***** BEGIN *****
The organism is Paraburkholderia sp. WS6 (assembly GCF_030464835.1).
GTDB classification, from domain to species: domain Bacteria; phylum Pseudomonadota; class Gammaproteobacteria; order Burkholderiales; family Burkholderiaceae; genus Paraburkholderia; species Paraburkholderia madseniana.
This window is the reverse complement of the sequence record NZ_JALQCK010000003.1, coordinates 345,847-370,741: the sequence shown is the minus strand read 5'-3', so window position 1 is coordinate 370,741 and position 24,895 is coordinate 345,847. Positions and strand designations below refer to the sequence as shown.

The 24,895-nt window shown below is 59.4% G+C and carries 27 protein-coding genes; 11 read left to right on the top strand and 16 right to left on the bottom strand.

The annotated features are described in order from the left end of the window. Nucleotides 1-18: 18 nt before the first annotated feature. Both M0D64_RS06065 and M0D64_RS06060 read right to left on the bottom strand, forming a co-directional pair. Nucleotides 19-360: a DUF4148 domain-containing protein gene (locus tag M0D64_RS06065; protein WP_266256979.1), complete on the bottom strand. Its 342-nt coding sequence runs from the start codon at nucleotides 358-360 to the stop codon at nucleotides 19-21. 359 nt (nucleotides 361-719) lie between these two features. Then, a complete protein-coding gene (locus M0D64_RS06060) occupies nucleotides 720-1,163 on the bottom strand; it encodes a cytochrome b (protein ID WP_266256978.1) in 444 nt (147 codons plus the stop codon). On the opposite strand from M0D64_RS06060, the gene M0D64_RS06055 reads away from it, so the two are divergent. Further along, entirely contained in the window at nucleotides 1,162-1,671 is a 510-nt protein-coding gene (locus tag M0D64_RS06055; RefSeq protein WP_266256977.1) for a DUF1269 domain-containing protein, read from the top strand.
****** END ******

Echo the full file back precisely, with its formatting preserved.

The organism is Paraburkholderia sp. WS6 (assembly GCF_030464835.1).
GTDB classification, from domain to species: domain Bacteria; phylum Pseudomonadota; class Gammaproteobacteria; order Burkholderiales; family Burkholderiaceae; genus Paraburkholderia; species Paraburkholderia madseniana.
This window is the reverse complement of the sequence record NZ_JALQCK010000003.1, coordinates 345,847-370,741: the sequence shown is the minus strand read 5'-3', so window position 1 is coordinate 370,741 and position 24,895 is coordinate 345,847. Positions and strand designations below refer to the sequence as shown.

The 24,895-nt window shown below is 59.4% G+C and carries 27 protein-coding genes; 11 read left to right on the top strand and 16 right to left on the bottom strand.

The annotated features are described in order from the left end of the window. Nucleotides 1-18: 18 nt before the first annotated feature. Both M0D64_RS06065 and M0D64_RS06060 read right to left on the bottom strand, forming a co-directional pair. Nucleotides 19-360: a DUF4148 domain-containing protein gene (locus tag M0D64_RS06065; protein WP_266256979.1), complete on the bottom strand. Its 342-nt coding sequence runs from the start codon at nucleotides 358-360 to the stop codon at nucleotides 19-21. 359 nt (nucleotides 361-719) lie between these two features. Then, a complete protein-coding gene (locus M0D64_RS06060) occupies nucleotides 720-1,163 on the bottom strand; it encodes a cytochrome b (protein ID WP_266256978.1) in 444 nt (147 codons plus the stop codon). On the opposite strand from M0D64_RS06060, the gene M0D64_RS06055 reads away from it, so the two are divergent. Further along, entirely contained in the window at nucleotides 1,162-1,671 is a 510-nt protein-coding gene (locus tag M0D64_RS06055; RefSeq protein WP_266256977.1) for a DUF1269 domain-containing protein, read from the top strand.